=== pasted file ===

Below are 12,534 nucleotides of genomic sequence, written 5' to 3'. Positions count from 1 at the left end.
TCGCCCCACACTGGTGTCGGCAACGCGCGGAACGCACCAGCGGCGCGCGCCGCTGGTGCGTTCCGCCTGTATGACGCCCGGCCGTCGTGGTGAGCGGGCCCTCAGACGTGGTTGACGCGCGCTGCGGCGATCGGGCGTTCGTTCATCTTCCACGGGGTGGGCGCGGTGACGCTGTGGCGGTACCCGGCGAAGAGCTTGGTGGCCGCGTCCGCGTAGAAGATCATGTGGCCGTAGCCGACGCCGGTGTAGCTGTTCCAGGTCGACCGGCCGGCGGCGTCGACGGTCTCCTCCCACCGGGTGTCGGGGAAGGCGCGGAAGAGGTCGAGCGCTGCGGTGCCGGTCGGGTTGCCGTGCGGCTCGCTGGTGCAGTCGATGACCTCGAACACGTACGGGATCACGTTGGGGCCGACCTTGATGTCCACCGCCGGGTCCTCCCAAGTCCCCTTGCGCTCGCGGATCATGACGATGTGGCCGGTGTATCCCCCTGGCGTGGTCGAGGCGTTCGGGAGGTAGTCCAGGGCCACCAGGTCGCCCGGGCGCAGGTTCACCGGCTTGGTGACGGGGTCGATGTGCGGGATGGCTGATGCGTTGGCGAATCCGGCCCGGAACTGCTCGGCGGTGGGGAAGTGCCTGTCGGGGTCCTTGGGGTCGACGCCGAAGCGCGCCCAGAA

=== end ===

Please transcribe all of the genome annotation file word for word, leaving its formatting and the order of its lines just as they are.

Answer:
Below are 12,534 nucleotides of genomic sequence, written 5' to 3'. Positions count from 1 at the left end.
TCGCCCCACACTGGTGTCGGCAACGCGCGGAACGCACCAGCGGCGCGCGCCGCTGGTGCGTTCCGCCTGTATGACGCCCGGCCGTCGTGGTGAGCGGGCCCTCAGACGTGGTTGACGCGCGCTGCGGCGATCGGGCGTTCGTTCATCTTCCACGGGGTGGGCGCGGTGACGCTGTGGCGGTACCCGGCGAAGAGCTTGGTGGCCGCGTCCGCGTAGAAGATCATGTGGCCGTAGCCGACGCCGGTGTAGCTGTTCCAGGTCGACCGGCCGGCGGCGTCGACGGTCTCCTCCCACCGGGTGTCGGGGAAGGCGCGGAAGAGGTCGAGCGCTGCGGTGCCGGTCGGGTTGCCGTGCGGCTCGCTGGTGCAGTCGATGACCTCGAACACGTACGGGATCACGTTGGGGCCGACCTTGATGTCCACCGCCGGGTCCTCCCAAGTCCCCTTGCGCTCGCGGATCATGACGATGTGGCCGGTGTATCCCCCTGGCGTGGTCGAGGCGTTCGGGAGGTAGTCCAGGGCCACCAGGTCGCCCGGGCGCAGGTTCACCGGCTTGGTGACGGGGTCGATGTGCGGGATGGCTGATGCGTTGGCGAATCCGGCCCGGAACTGCTCGGCGGTGGGGAAGTGCCTGTCGGGGTCCTTGGGGTCGACGCCGAAGCGCGCCCAGAA